Our Milky Way

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30s exposure at 16mm, f/2.8, and ISO800 in an open field not far enough away from other light sources, as it turned out, but this is where I needed to park my tripod to capture the Milky Way in all its glory.

Even this 30s exposure was arguably too long; I'll need to get my hands on an equitorial tracking mount in order to really make these things pop!

Meet NOPE

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Meet NOPE, A five-ish-foot rat snake that I pulled out of the tick farm's toilet a couple of days ago. Yes, the toilet, hence his name.

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(Pardon the staining; it's due to the iron content in the water. Really)

This is the SECOND time I've had a snake in the toilet. For all I know it was the same snake.

Meanwhile, this little coral snake ran across my path the morning I fished NOPE out of the toilet:

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The next morning, this (much) smaller rat snake was waiting on my doorstep:

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And for a final insult, a 2-inch-long scorpion nearly landed on my foot when I was taking a shower that evening. It's almost like I live in the woods or something...

The Tick Farm is Now Inhabited

Just shy of the sixth anniverary of my making the offer to buy the Tick Farm, I completed my first week of full-time living (and working) surrounded by 30 acres of dense woods.

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...This is the first mailbox this place has ever had. I wonder what the first junk mail I get will be..

A (very) late goodbye

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I should have written this seven years ago. Of course, there never should have been a need to write any of this to begin with.

In late 2008, in the immediate aftermath of my separation from my then-wife, I was sort of adopted into another family. The following two years were perhaps the most joyous of my life, finding acceptance, incredible personal growth, the only sense of family I've ever known, and a deep, enduring love.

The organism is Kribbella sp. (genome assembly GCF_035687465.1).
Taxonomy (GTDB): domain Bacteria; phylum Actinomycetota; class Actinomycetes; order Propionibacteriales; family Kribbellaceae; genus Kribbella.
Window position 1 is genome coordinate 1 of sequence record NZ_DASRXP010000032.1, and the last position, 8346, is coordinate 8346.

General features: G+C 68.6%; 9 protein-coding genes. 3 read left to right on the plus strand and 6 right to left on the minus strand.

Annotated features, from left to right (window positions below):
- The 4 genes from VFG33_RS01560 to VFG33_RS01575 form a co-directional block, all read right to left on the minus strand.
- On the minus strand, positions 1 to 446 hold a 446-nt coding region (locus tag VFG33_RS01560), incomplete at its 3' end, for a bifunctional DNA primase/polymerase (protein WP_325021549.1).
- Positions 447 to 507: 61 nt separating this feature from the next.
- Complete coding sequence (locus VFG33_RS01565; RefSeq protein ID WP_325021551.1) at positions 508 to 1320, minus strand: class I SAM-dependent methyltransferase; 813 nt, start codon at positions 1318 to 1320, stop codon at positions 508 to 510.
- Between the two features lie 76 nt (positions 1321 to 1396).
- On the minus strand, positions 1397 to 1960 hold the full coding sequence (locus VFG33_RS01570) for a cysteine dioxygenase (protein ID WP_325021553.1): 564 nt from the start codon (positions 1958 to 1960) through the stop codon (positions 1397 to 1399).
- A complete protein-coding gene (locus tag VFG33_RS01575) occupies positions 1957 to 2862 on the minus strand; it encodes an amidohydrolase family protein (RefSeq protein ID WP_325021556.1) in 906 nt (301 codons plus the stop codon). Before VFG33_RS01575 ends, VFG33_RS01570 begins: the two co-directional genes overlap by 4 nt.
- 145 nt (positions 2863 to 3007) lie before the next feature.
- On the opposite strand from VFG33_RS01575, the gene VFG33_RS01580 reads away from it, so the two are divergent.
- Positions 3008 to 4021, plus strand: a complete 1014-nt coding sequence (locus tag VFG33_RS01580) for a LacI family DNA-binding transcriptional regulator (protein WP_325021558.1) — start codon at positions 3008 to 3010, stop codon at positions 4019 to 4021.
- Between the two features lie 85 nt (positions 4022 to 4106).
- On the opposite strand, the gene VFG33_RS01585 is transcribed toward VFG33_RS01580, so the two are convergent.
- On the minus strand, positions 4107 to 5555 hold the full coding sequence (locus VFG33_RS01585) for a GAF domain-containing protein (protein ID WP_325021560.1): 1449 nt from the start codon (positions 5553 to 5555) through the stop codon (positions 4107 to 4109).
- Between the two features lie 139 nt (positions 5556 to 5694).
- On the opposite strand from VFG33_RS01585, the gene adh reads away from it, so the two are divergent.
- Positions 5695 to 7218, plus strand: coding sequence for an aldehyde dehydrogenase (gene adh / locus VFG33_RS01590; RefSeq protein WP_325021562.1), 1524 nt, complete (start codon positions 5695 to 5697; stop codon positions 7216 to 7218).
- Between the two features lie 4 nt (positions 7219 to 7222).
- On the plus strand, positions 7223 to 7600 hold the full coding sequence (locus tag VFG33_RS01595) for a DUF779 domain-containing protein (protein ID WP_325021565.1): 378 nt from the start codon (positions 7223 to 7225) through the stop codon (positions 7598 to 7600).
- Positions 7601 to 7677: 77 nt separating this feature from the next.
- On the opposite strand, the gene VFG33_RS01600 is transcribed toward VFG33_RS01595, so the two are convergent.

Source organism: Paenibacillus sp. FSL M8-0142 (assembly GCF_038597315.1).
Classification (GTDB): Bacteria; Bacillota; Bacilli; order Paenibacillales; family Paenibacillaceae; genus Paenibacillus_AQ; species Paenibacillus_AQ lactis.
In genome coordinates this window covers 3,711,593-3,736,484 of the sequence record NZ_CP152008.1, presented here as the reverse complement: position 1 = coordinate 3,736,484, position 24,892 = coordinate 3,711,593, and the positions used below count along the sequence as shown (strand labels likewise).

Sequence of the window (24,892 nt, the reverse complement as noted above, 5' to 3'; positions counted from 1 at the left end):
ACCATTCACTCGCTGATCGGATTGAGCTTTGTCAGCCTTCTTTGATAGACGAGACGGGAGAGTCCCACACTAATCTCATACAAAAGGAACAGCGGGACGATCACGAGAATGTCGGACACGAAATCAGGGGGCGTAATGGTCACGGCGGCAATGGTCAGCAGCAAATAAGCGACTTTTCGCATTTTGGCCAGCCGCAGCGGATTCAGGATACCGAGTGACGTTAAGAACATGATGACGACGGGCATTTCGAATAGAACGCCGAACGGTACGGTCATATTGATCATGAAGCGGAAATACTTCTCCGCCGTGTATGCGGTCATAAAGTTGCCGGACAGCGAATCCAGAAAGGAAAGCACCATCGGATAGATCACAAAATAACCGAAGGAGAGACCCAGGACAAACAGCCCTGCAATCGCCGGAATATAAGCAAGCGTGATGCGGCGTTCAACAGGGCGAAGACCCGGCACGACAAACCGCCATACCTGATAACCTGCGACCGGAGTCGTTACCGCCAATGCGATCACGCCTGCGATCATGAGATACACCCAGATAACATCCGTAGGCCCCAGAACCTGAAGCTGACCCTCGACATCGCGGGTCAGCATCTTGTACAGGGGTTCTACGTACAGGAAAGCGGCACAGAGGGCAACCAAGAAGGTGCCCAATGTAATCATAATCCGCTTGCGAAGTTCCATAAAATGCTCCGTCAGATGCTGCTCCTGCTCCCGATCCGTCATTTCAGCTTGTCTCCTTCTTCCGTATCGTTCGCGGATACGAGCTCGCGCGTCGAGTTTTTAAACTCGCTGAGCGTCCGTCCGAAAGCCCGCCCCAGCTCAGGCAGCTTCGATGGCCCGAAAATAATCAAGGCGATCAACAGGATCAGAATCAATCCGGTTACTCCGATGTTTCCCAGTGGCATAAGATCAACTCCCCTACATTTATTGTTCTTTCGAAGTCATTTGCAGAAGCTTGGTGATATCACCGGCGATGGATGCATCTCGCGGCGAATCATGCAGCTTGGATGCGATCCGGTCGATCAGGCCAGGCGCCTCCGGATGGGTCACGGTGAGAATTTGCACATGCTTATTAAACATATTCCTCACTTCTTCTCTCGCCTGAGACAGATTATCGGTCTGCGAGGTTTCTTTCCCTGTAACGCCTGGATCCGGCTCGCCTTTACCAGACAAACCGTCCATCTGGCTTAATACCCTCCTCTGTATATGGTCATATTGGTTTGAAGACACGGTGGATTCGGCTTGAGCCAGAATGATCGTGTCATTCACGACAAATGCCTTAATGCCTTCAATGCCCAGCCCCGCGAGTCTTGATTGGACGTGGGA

But what goes up must come down, and quite spectacularly at that. The very short version of that sordid tale is that I was unfairly forced out, and promised to not initiate contact with anyone, especially the children.

Over those two years, I came to become an integral part of the day-to-day family life. I grew close to their children, especially the youngest, Brigit. She was the quiet one, with the potent combination of her mother's sense of justice and her father's calculating intelligence.

The final conversation I had with Brigit (on the day I was forced out!) was about suicide, and how she'd been thinking a lot about it but didn't want to go through with it because it would hurt her parents.

Four years and three months after that conversation, Brigit took her own life. That love had been turned to a deep abiding hatred, expressed in a carefully calculated, spectacular fuck you to her parents. She was just fourteen years old.

I often use the mantra, "Where there's life, there's hope." I'd always held out hope that one day I'd be able to see the women that Brigit and her sisters would grow into. When I heard the news, that last hope of an eventual reunion crumbled, crushed beneath the pain, anger, and the utter pointlessness of everything that had happened.

Seven years later, I finally broke my promise to stay away.

I got to see Brigit's (now-divorced) parents, and finally discuss the hurt and pain that happened all those years ago, and my own role in it.

I got to see the women that Brigit's sisters have grown into.

And I got to finally sit in front of Brigit's memorial, with its just-budding dogwood tree standing over still-cold earth, and let the words and tears flow.

I'm sorry I wasn't there.

I'm sorry I failed you.

I'm sorry I kept my promise.

Goodbye, Brigit.

...I hope your death was worth the price you've forced us all to pay.